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Silencing the guns in Sudan

May 09,2023 - Last updated at May 09,2023

Putting an end to the conflict in Sudan is crucial for both regional and international interests. Sudan's geostrategic economic position is not only significant for the Arab world, but also for many African countries and the world at large. The stability of Sudan has a direct impact on 17 neighbouring African countries and other neighbouring countries, such as Egypt, which depends on Sudan for exports and imports. With a population of over 500 million people, the level of development of Sudan's economy affects many countries' supply chains of critical commodities, such as cotton and gum Arabic, which represent 75 per cent of global production.

Furthermore, Sudan's economy has been suffering from economic slowdown, rising budget deficit and indebtedness. Continuation of the war in Sudan means the country is losing over half a billion dollars every day, leading to economic stagnation, which will make it difficult to repay its debts to regional and international financial institutions. Sudan's industry, which is concentrated in the manufacturing industries that depend on agricultural products such as textiles, oils and sugar, is also affected by the ongoing conflict.

Sudan's importance stems from the availability of water and arable agricultural land, with nearly one-third of its total area of 1.9 million square kilometers dedicated to agricultural activities, making it a confirmed global "food basket". Sudan is also a crucial transit point for many closed countries surrounding it, which depend on the port of Port Sudan to provide their needs from abroad. The continuation of the war in Sudan will impact the balance of payments of those countries and affect their creditworthiness to various financing institutions.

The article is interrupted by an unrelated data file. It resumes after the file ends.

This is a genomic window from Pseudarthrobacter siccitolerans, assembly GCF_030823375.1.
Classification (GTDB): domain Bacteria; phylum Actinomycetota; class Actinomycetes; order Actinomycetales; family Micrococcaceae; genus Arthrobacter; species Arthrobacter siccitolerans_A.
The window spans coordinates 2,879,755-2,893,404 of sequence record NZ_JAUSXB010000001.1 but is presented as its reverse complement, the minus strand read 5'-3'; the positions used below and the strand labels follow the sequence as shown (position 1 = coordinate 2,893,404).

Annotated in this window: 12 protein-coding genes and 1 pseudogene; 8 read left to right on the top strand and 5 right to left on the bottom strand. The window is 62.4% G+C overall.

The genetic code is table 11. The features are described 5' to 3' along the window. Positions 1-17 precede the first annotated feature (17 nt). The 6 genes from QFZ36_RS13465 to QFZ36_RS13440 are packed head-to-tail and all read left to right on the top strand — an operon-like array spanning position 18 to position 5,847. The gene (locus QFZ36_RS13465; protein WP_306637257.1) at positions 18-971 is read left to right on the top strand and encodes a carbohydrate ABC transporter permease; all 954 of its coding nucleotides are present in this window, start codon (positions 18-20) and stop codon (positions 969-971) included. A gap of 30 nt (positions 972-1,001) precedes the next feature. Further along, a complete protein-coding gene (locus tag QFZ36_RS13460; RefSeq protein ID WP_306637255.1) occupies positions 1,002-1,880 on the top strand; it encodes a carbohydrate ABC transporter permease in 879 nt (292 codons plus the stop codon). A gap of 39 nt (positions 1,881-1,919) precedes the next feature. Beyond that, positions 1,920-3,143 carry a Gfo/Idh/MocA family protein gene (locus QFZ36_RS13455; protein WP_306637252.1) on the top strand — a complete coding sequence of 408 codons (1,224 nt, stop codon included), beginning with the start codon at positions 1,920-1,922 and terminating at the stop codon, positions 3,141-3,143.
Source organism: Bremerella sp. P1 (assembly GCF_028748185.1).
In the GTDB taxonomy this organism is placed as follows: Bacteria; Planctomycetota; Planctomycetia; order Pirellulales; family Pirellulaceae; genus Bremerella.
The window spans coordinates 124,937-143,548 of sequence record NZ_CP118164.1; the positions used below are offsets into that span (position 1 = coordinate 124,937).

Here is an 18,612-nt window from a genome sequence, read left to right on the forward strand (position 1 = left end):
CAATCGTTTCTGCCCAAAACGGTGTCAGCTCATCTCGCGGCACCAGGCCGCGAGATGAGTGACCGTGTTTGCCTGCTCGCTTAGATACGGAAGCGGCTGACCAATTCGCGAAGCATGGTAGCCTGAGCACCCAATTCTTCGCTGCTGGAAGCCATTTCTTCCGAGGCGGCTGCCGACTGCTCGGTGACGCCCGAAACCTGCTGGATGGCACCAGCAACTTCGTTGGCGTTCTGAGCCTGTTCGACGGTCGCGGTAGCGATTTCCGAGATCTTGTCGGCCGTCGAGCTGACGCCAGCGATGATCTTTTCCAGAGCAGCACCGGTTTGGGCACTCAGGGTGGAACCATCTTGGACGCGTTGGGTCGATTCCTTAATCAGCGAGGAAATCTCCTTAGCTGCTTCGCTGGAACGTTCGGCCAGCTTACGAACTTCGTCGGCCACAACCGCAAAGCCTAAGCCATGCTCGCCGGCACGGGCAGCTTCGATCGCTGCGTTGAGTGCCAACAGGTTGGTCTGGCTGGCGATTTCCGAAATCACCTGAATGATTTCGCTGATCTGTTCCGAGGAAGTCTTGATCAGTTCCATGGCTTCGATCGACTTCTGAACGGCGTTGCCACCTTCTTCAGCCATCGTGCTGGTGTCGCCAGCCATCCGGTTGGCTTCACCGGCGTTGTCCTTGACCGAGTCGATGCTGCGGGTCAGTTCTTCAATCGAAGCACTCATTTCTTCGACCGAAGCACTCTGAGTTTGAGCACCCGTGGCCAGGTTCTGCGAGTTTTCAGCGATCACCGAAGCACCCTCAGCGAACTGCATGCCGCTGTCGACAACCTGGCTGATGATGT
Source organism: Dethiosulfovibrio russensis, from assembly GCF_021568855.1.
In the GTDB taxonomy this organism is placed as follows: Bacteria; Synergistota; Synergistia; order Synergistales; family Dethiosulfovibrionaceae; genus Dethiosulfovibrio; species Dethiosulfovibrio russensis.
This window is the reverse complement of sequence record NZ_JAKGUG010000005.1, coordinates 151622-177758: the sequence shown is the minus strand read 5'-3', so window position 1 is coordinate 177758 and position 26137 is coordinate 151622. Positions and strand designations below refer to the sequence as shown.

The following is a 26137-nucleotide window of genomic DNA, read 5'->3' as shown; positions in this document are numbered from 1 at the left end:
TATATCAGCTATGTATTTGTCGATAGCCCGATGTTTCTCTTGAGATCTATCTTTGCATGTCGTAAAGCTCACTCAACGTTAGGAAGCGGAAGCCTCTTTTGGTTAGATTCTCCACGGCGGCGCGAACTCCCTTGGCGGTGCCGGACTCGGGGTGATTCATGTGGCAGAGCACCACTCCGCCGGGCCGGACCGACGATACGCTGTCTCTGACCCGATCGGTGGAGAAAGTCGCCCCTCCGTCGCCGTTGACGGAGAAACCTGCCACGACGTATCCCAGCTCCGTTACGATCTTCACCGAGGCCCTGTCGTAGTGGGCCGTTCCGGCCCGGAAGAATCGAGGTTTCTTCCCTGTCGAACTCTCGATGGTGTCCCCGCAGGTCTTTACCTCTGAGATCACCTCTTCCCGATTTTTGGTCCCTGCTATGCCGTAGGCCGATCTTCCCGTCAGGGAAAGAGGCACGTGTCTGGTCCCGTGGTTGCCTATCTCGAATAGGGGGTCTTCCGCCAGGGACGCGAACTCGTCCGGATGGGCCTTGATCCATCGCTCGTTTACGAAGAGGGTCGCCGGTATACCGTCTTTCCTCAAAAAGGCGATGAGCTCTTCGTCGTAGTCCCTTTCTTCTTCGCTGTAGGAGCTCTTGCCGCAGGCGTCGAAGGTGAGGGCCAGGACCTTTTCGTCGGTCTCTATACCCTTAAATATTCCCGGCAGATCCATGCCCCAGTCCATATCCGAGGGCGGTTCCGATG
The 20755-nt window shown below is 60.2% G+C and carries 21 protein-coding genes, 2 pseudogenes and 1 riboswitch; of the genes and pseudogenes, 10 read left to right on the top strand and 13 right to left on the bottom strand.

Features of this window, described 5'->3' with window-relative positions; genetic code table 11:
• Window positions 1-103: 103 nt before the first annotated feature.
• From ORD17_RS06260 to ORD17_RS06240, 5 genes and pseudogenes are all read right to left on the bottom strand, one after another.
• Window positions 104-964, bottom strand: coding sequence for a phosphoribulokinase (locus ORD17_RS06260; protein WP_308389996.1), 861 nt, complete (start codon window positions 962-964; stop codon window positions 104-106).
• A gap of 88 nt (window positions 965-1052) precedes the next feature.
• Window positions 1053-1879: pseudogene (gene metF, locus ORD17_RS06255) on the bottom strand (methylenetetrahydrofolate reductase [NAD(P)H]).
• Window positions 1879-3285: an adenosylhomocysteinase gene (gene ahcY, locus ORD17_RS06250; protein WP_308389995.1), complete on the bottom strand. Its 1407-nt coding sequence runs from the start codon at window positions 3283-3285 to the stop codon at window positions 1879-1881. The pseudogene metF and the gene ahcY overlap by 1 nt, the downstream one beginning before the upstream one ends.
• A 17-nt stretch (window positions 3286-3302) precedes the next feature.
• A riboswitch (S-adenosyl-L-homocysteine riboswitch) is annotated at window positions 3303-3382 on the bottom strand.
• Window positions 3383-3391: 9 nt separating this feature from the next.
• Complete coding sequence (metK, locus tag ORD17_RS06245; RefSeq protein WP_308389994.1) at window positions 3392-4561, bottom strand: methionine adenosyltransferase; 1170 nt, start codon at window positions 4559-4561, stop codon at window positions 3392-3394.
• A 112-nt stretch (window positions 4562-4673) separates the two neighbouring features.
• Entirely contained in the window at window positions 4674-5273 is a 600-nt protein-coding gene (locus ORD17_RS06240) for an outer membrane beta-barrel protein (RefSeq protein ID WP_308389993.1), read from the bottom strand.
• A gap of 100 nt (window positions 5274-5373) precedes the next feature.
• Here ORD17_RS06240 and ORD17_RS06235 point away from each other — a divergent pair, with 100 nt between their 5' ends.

The conflict in Sudan also has a direct impact on water security in Nile Basin countries. The prolongation of the war in Sudan may have repercussions on the volume of water coming to the Nile through Sudan and reaching Egypt, especially after the emergence of the possibility of exploiting the war in Sudan to fill the Renaissance Dam in Ethiopia, as some experts say. If the conflict in Sudan is prolonged, it will impede economic development and stability in the region, destroy infrastructure, disrupt businesses and stop basic services such as education and healthcare.

Silencing the guns and ending the war in Sudan is crucial to achieving lasting peace and reconciliation between different ethnic and political groups, and provides an opportunity for dialogue, negotiation and the establishment of inclusive governance structures that address the root causes of conflict. Stopping the war in Sudan is a demand of all the peoples of the region and requires serious and sincere regional and international cooperation and support.

Every shot fired towards the other side is tantamount to killing a human soul, killing love between people, and planting seeds of hatred in people’s hearts, which will take years and years to be forgotten, and will open the doors to more conflicts and wars in the region, the region and the world.


Adli Kandah is an economic and financial adviser


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